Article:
“Having that happen to her patient was ‘very tough, very tough,’ Dr. Carlson said. And when the next osteoporosis patient came to her office? ‘Yeah, you do hesitate,’ she said. ‘Your job is “do no harm.” ’”2
Unfortunately, when it comes to osteoporosis drugs, there is more than one way to “do harm.” The article refers several times to “rare” side effects, but they make no mention of the more common but also debilitating side effects, such as acid reflux, bone and joint pain, constipation, fatigue, flu-like symptoms, and kidney damage. And that’s just for bisphosphonates!
The bisphosphonate “alternative,” Prolia (Denosumab), has an equally unpleasant side effects list, including anemia, back pain, muscle pain, eczema, diarrhea, low blood calcium, and pain in the arms and legs. It’s no wonder that osteoporosis patients are hesitant to take these drugs!
Yet doctors are supposed to be “more aggressive” in getting them to take the drugs. So be aware of ramped-up scare tactics from your doctor if you refuse to take the drugs, and don’t be afraid to be firm and confident in your decision.
And as the number of patients suffering from awful side effects continues to climb, drug manufacturers are putting up a significant fight to shut down those who have sued for damages, which bring us to our next news.
3. Merck Seeks To Dismiss Thousands Of “Fosamax Femur” Lawsuits
If you’ve been following the Fosamax lawsuits, then you’re probably aware that the next step is for the cases to go to trial before a jury. Merck’s attorney is fighting hard to keep that from happening, arguing that the FDA prohibited Merck from warning consumers.
“Remaining class-action lawsuits claiming [Fosamax] caused weakened bones and eventual femur fractures should not go to a jury trial, the pharmaceutical company’s attorney argued Thursday before the Third Circuit.
A federal judge in 2014 dismissed more than 1,000 so-called Fosamax Femur cases, tossing the allegations that Merck had failed to adequately warn consumers about osteoporosis drug Fosamax’s risks because the U.S. Food and Drug Administration had not officially approved or rejected the label’s language.
In arguments today before the Third Circuit, Skadden Arps attorney John Beisner said the massive class-action lawsuit should be dismissed because Merck is protected by the ‘impossibility preemption’ doctrine, which in this case means that Merck should not be liable because the FDA had not determined whether its label language was acceptable.”3
When I read this article, I had to stop for a moment in incredulity. Somehow Merck is not responsible for not warning consumers because of regulatory details? If so, then the FDA should be sued for not “approving” the label language fast enough! The fact that consumers were not adequately warned does not change, regardless of the reason why. And the fact that thousands of people have had their lives forever altered by atypical femoral fractures and other side effects also does not change.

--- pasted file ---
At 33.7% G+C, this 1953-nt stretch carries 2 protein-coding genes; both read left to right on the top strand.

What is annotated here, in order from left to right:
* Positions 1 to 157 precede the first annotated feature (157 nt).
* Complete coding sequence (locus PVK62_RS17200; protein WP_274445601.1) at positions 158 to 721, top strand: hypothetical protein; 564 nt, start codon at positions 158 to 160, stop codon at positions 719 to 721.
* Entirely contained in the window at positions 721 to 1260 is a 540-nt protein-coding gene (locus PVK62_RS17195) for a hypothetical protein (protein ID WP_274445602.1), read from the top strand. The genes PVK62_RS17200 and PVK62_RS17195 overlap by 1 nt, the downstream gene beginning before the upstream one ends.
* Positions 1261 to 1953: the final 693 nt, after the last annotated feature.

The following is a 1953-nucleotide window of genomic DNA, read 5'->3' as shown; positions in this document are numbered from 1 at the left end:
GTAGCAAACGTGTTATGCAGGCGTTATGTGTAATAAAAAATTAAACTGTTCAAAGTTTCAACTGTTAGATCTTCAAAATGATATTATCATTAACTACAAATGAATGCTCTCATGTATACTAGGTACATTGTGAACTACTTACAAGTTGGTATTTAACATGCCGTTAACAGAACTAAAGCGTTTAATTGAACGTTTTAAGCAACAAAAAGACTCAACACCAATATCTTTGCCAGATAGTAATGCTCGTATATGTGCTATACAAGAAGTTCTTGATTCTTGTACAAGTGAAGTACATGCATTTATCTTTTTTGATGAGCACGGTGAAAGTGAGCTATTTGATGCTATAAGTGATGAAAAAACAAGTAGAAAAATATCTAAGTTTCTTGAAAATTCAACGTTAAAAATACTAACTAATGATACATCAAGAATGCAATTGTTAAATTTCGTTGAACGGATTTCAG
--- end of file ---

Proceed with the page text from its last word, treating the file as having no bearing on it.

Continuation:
It’s ridiculous that regulatory squabbles are detracting from the real issue, which is that people ended up injured by a drug they were told would actually help them.
This is simply one more example of Big Pharma putting its own financial interests over the health and well-being of consumers. In view of its awful side effects, Fosamax should have never been “approved”, and in light of clear research showing how Fosamax causes atypical fractures on a molecular level, sales of the drug should have been stopped years ago.
But that’s not how things work in the pharmaceutical world. Merck knows that a jury trial would add a personal, “human” element to the proceedings, so they are attempting to steer the legal procedure round to an objective topic about whether the language in the warning was preemptive or not.
Thankfully, there is a better way that puts a human face on osteoporosis: yours!
The Osteoporosis Reversal Program Puts You, Not Drug Companies, In Control
The Osteoporosis Reversal Program is not about following “doctor’s orders,” or any orders. Rather, it’s about asking the right questions and learning for yourself how you’d like to manage your bone health.
Stop Worrying About Your Bone Loss
Join thousands of Savers from around the world who have reversed or prevented their bone loss naturally and scientifically with the Osteoporosis Reversal Program.
The Program is a comprehensive step-by-step guide if you want to take steps to reverse bone loss without drugs. It empowers you with scientific evidence and solid research so you can develop your own bone health philosophy and move forward with it in confidence.
1 Johnston, Ian. “Artificial light could be making us prematurely frail.” Independent. July 14, 2016. Web. https://www.independent.co.uk/news/science/artificial-light-street-lights-sleep-frail-muscles-bones-osteoporosis-a7136761.html
2 Kolata, Gina. “Fearing Drugs’ Rare Side Effects, Millions Take Their Chances With Osteoporosis.” The New York Times. June 1, 2016. Web. https://www.nytimes.com/2016/06/02/health/osteoporosis-drugs-bones.html?_r=0
3 Rummell, Nick. “Merck Fights Broken-Leg Claims in 3rd Circuit.” Courthouse News Service. June 30, 2016. Web. https://www.courthousenews.com/2016/06/30/merck-fights-broken-leg-claims-in-3rd-circuit.htm